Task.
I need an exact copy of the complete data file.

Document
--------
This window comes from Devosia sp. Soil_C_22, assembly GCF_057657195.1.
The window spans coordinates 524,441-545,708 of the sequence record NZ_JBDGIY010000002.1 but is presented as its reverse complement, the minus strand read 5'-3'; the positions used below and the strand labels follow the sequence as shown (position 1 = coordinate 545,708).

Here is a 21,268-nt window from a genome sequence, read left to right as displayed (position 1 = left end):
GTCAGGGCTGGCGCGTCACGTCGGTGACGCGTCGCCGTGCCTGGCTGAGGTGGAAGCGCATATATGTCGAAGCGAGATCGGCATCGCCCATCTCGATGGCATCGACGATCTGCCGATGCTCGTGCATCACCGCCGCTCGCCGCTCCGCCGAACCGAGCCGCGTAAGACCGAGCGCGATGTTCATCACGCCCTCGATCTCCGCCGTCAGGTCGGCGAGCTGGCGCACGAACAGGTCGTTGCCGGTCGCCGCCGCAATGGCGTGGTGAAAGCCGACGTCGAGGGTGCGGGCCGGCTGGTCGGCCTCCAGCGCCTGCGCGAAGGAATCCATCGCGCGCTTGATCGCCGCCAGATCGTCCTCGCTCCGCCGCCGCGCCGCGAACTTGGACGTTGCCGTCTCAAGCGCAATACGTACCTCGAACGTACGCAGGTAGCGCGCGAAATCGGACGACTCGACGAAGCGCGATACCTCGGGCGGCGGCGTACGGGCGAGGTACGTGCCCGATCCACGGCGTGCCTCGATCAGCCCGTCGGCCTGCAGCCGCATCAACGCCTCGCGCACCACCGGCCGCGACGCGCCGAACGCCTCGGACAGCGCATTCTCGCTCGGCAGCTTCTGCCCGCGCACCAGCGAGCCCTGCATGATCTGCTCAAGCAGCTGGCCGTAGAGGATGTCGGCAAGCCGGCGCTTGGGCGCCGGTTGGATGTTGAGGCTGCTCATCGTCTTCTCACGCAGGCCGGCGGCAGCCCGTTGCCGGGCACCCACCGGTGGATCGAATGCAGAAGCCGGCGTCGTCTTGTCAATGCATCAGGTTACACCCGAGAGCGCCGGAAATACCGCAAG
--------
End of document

This window comes from Devosia sp. Soil_C_22, assembly GCF_057657195.1.
The window spans coordinates 524,441-545,708 of the sequence record NZ_JBDGIY010000002.1 but is presented as its reverse complement, the minus strand read 5'-3'; the positions used below and the strand labels follow the sequence as shown (position 1 = coordinate 545,708).

Here is a 21,268-nt window from a genome sequence, read left to right as displayed (position 1 = left end):
GTCAGGGCTGGCGCGTCACGTCGGTGACGCGTCGCCGTGCCTGGCTGAGGTGGAAGCGCATATATGTCGAAGCGAGATCGGCATCGCCCATCTCGATGGCATCGACGATCTGCCGATGCTCGTGCATCACCGCCGCTCGCCGCTCCGCCGAACCGAGCCGCGTAAGACCGAGCGCGATGTTCATCACGCCCTCGATCTCCGCCGTCAGGTCGGCGAGCTGGCGCACGAACAGGTCGTTGCCGGTCGCCGCCGCAATGGCGTGGTGAAAGCCGACGTCGAGGGTGCGGGCCGGCTGGTCGGCCTCCAGCGCCTGCGCGAAGGAATCCATCGCGCGCTTGATCGCCGCCAGATCGTCCTCGCTCCGCCGCCGCGCCGCGAACTTGGACGTTGCCGTCTCAAGCGCAATACGTACCTCGAACGTACGCAGGTAGCGCGCGAAATCGGACGACTCGACGAAGCGCGATACCTCGGGCGGCGGCGTACGGGCGAGGTACGTGCCCGATCCACGGCGTGCCTCGATCAGCCCGTCGGCCTGCAGCCGCATCAACGCCTCGCGCACCACCGGCCGCGACGCGCCGAACGCCTCGGACAGCGCATTCTCGCTCGGCAGCTTCTGCCCGCGCACCAGCGAGCCCTGCATGATCTGCTCAAGCAGCTGGCCGTAGAGGATGTCGGCAAGCCGGCGCTTGGGCGCCGGTTGGATGTTGAGGCTGCTCATCGTCTTCTCACGCAGGCCGGCGGCAGCCCGTTGCCGGGCACCCACCGGTGGATCGAATGCAGAAGCCGGCGTCGTCTTGTCAATGCATCAGGTTACACCCGAGAGCGCCGGAAATACCGCAAG